How to Raise a Fake Christian

This is article is pointed reminder.  At times we will all be tempted to settle for good behavior and external evidences of faith.  True faith and true repentance flow out of a changed heart.  Our parenting and discipleship efforts must be aimed at shepherding our child’s heart.

This article is by Tony Kummer and was originally posted at Ministry-to-Children.com

by Tony KummerChildren’s Ministry Ideas | Print | Save as PDF

How to Raise a Fake Christian

Raising kids that truly love Jesus is hard work. That’s why so many of parents settle for plan B.

What would happen if you were actually trying to raise a pretend believer? Here are some 9 steps you might take.

My point is not to encourage this type of parenting, only to point out where we might be doing it on accident. Click here to add your comments about this post.

1. Look down on others: Psalm One is sound advice, but it’s no permit for raising sanctimonious kids.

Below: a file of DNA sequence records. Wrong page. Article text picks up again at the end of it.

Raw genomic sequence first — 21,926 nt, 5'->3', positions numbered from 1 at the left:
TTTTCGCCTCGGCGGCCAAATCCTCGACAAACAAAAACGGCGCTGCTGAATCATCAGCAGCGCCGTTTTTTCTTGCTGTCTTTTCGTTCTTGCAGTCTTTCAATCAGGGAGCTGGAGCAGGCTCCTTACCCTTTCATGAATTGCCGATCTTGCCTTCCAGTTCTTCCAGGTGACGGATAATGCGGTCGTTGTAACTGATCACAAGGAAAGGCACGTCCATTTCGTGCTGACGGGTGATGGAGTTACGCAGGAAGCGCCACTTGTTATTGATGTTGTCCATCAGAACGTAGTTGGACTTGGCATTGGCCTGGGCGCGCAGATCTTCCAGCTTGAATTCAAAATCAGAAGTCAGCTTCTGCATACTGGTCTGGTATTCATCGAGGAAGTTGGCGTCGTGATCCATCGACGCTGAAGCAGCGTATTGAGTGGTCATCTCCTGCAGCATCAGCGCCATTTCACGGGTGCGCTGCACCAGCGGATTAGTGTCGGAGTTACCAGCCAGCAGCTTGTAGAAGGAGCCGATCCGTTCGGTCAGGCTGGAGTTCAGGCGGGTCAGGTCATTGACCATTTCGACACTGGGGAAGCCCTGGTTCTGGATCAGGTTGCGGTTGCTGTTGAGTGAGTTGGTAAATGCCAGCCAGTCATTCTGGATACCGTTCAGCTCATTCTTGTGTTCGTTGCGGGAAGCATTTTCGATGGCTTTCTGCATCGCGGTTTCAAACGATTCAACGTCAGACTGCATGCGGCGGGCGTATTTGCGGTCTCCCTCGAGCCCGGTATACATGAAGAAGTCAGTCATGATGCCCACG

2. Practice route prayers: Religious habits can serve children well, but it’s no substitute for knowing God as Father.

3. Confess only acceptable sins: This sets up a safe duality, some sins you talk about and some you keep secret. The end condition kills any hope of real accountability.

4. Crank up the K-love: Our family loves to sing along in the car, but I never want my kids to think Jesus is an entertainment choice. Don’t let your kids confuse music preference for Christian spirituality.

5. Never miss church: Another good habit that can quietly becomes the basis of our assurance.

6. Pray aloud to your Daddy-God: I doubt Jesus has changed his mind about showoffs.

7. Buy the t-shirt(s): They may know us by the t-shirts we wear, but God looks at the heart.

8. In a phrase Prosperity Gospel: Children who want their best life now may miss out of God’s best later.

9. Lead by example: Playing religion comes natural when kids see their parents do the same thing.

Obviously we don’t want you raising fake Christians. I’m afraid this is what’s happening to many kids on accident. My point is to show how so-called christian behavior does not always equal belief in Jesus. For more explanation, check out what I said about over-churched kids.

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